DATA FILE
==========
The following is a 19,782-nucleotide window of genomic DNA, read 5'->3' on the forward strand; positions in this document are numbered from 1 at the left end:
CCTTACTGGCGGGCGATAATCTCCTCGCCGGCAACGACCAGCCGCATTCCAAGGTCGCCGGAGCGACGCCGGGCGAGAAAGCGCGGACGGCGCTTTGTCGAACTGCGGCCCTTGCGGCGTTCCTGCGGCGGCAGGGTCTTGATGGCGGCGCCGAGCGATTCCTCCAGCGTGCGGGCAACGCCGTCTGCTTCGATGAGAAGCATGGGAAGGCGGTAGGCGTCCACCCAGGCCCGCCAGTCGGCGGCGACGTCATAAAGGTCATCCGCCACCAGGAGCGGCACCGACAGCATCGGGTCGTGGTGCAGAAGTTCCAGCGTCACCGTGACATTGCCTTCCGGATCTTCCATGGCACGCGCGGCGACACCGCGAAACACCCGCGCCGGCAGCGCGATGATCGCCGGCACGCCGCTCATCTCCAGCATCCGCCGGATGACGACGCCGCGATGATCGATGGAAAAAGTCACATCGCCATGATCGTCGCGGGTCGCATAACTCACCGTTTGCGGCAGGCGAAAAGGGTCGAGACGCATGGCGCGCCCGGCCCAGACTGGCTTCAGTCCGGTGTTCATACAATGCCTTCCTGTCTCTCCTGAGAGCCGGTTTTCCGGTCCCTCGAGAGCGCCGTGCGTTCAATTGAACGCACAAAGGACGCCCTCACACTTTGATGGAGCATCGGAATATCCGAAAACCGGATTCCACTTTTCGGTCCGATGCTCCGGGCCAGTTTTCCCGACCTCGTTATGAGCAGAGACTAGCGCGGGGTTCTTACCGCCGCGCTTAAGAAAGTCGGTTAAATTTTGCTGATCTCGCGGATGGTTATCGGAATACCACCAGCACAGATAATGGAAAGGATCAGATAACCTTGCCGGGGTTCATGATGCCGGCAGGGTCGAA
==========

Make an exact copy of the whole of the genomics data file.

The following is a 19,782-nucleotide window of genomic DNA, read 5'->3' on the forward strand; positions in this document are numbered from 1 at the left end:
CCTTACTGGCGGGCGATAATCTCCTCGCCGGCAACGACCAGCCGCATTCCAAGGTCGCCGGAGCGACGCCGGGCGAGAAAGCGCGGACGGCGCTTTGTCGAACTGCGGCCCTTGCGGCGTTCCTGCGGCGGCAGGGTCTTGATGGCGGCGCCGAGCGATTCCTCCAGCGTGCGGGCAACGCCGTCTGCTTCGATGAGAAGCATGGGAAGGCGGTAGGCGTCCACCCAGGCCCGCCAGTCGGCGGCGACGTCATAAAGGTCATCCGCCACCAGGAGCGGCACCGACAGCATCGGGTCGTGGTGCAGAAGTTCCAGCGTCACCGTGACATTGCCTTCCGGATCTTCCATGGCACGCGCGGCGACACCGCGAAACACCCGCGCCGGCAGCGCGATGATCGCCGGCACGCCGCTCATCTCCAGCATCCGCCGGATGACGACGCCGCGATGATCGATGGAAAAAGTCACATCGCCATGATCGTCGCGGGTCGCATAACTCACCGTTTGCGGCAGGCGAAAAGGGTCGAGACGCATGGCGCGCCCGGCCCAGACTGGCTTCAGTCCGGTGTTCATACAATGCCTTCCTGTCTCTCCTGAGAGCCGGTTTTCCGGTCCCTCGAGAGCGCCGTGCGTTCAATTGAACGCACAAAGGACGCCCTCACACTTTGATGGAGCATCGGAATATCCGAAAACCGGATTCCACTTTTCGGTCCGATGCTCCGGGCCAGTTTTCCCGACCTCGTTATGAGCAGAGACTAGCGCGGGGTTCTTACCGCCGCGCTTAAGAAAGTCGGTTAAATTTTGCTGATCTCGCGGATGGTTATCGGAATACCACCAGCACAGATAATGGAAAGGATCAGATAACCTTGCCGGGGTTCATGATGCCGGCAGGGTCGAA